One person, one family, one community at a time, the Hunter Medical Research Institute (HMRI) fights the illnesses affecting lives throughout the world. Our translational research model aligns over 1500 researchers, students and support staff from Hunter New England Health and the University of Newcastle, inspiring new discoveries to deliver a healthier future.

Throughout Newcastle and the Hunter region researchers, students and support staff are working across six HMRI Research Programs to prevent, cure and treat a diverse range of serious illnesses by translating research findings made in the laboratory into real health treatments and preventative strategies. Internationally-recognised research outcomes are being achieved in asthma and airway diseases, cancer, diabetes, mental health, nutrition, pregnancy and reproduction, stroke and more. Collaborations are being conducted with institutes on all points of the globe.

HMRI provides vital funding and facilities to fuel research, but the heart and soul of the Institute are people – the researchers, the generous donors and supporters, the committed volunteers, and the patients who participate in trials and ultimately benefit from the research results.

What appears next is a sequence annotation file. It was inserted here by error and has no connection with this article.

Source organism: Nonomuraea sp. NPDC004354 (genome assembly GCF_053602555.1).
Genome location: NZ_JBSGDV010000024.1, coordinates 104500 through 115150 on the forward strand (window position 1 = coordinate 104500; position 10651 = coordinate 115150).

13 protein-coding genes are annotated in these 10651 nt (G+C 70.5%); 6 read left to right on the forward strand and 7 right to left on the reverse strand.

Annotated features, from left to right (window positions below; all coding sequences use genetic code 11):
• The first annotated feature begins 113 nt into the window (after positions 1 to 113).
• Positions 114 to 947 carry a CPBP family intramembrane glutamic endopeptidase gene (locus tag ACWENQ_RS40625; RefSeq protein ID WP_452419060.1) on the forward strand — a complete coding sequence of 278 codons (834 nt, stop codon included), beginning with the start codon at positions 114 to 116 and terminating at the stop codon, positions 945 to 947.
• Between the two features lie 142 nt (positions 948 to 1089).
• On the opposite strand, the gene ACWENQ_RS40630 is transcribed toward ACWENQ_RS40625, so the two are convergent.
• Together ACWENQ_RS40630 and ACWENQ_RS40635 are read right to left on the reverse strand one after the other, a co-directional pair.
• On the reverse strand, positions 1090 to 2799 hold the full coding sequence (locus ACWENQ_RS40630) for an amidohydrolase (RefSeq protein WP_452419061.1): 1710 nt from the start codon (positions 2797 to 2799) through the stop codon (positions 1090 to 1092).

Upcoming Events

Costa Rica Coast2Coast Challenge
July 9, 2020 - 6:00pm to 7:00pm

Join us on Thursday July 9 from 6pm for another great HMRI virtual event where we gain an insight into the importance of eliminating the gap in Indigenous health and the work that’s being done here in the Hunter to benefit communities nationwide.

Costa Rica Coast2Coast Challenge
March 1, 2021 - 9:00am to March 31, 2021 - 5:00pm

A team of 20 Borne HMRI supporters will embark on a unique, off-the-beaten-track adventure across Costa Rica.

Latest News & Articles

Jun 29 2020

More than $1 million has been announced by the Federal Government to support researchers investigating how to combat the most common and severely debilitating, however vastly undertreated, side effect of stroke – fatigue.

Jun 29 2020

Isobel Stoodley has a passion for helping people be stronger for longer. While her research is aimed at people 65+ she feels that terms such as elderly are outdated, and don’t really apply to the people she sees in her daily work.

Jun 26 2020

With more cases popping up and fear of a second wave, where is the research for a COVID-19 vaccine up to?

Jun 23 2020

Dr Kelly Avery-Kiejda is an HMRI affiliated researcher from the University of Newcastle's School of Biomedical Sciences and Pharmacy who is passionate about delivering solutions to breast cancer. Although research has come a long way in the last twenty years in particular, breast cancer is still the most common cancer in women - and the 2nd leading cause of cancer-related deaths in Australian women.